Why CarveWright Uses Servo Motors Instead of Stepper Motors

CarveWright’s CNC systems from the early models to the new RAVEN are the only CNC machines in size capacity and price range using servo motors. You usually only find servos on large, expensive industrial machines that require accuracy and high torque at high speeds. To understand why we use this technology in our machines rather than stepper motors like our competitors, it’s necessary to understand the differences between the two motor types. 

Stepper Motors

Stepper motors are a basic motor design that uses electromagnets to divide a full rotation into a number of equal steps. Basically, they are commanded by a controller to move a certain number of steps at a specified speed. There isn’t much more sophistication to the motors than that. 

Their advantage lies in their simplicity. However, this simplicity has a few serious drawbacks. Most importantly, stepper motors do not utilize position feedback and cannot react or adjust to changes in load. The motor torque in a stepper motor also decreases as its speed increases, requiring very slow speeds and shallow cuts. Moving too quickly or with too deep a cut will result in missing steps, and without any feedback, the controller has no way of compensating for it. 

For these reasons, stepper motors are not well-suited to the sophisticated project and material types of high-end CNC operations demanded by our community of users.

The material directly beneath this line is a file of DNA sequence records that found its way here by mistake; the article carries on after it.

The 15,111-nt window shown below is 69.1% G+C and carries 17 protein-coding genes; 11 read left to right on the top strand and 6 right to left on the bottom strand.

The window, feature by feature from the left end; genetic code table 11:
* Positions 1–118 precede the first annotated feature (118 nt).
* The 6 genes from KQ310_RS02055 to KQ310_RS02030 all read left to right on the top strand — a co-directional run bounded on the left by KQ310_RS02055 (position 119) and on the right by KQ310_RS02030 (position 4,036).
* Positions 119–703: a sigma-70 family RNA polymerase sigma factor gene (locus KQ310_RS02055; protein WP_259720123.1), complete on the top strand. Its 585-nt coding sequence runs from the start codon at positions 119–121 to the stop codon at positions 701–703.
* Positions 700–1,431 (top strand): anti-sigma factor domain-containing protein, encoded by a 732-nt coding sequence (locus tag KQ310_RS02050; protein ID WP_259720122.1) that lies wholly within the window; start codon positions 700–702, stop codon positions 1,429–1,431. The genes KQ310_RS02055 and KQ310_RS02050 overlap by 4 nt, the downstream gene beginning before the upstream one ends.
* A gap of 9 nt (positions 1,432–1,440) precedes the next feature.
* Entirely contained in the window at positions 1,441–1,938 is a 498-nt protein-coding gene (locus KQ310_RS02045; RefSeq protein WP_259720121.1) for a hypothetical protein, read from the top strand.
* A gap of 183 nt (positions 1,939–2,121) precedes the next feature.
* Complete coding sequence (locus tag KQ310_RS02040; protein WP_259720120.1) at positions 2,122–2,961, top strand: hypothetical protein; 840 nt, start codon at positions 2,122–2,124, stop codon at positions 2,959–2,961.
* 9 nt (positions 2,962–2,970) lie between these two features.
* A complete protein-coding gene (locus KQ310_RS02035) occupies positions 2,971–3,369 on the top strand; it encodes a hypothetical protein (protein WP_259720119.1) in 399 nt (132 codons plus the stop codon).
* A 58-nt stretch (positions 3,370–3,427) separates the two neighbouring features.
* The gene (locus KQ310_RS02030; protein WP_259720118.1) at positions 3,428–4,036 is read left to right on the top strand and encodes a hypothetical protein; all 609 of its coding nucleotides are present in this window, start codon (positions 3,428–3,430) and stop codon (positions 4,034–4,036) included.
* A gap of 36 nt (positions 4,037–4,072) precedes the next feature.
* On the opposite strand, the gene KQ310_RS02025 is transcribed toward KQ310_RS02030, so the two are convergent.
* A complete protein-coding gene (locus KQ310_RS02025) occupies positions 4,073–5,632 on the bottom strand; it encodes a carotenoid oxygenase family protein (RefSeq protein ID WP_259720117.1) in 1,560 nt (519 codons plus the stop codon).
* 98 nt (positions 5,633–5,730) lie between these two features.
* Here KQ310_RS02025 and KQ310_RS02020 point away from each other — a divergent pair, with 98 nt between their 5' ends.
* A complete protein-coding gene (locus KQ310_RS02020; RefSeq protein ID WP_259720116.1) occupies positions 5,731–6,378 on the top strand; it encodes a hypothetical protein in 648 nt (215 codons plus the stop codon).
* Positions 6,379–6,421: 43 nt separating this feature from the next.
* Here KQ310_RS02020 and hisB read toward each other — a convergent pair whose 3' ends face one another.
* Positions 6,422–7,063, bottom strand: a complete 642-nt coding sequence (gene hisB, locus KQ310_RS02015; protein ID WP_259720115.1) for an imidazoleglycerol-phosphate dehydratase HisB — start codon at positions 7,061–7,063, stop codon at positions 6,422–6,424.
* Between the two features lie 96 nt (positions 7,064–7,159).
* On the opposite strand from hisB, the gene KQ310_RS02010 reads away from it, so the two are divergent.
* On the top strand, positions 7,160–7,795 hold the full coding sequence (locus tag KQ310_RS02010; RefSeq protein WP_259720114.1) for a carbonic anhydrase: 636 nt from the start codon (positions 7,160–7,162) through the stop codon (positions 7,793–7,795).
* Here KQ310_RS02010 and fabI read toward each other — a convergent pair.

Stepper Motor CNC
• Generally lower in cost
• Good low speed torque and accuracy
• Low duty cycle
• No feedback to report positioning
• Cannot sense or react to changes in load
• Prone to losing position and crashing if not run at slower speeds
• Requires shallow cuts in multiple passes
• Torque decreases as speed increases

Servo Motors

The servo motors found in CarveWright CNC’s are high-torque DC motors with an encoder mounted on the back shaft to detect the position and speed of the rotor. The feedback from the encoder enables high-resolution, high-response positioning operations. 

This sophisticated motor design offers some real advantages over stepper motors. Unlike steppers, servos can apply peak torque on demand at any speed. Our ServoSmart Controller monitors and regulates the motor’s current for more precise torque control, allowing the machine to adapt to changes in load in real time without stopping. Furthermore, the machine’s position is constantly being reported by our high-resolution encoder (1296 PPR), allowing the machine to detect and auto-correct any errors. The result is that CarveWright CNCs offer faster, more precise carves than competing CNC machines.

Servo motors allow our machine to carve a lot faster because excess load or backlash situations are automatically compensated for. Our machines produce different commands based on feedback from the three-axis servo motors. This makes servo motors a superior choice for variable-load systems like a CNC machine, which is why all professional-grade CNC machines use servo motors just like CarveWright does. 

Servo Motors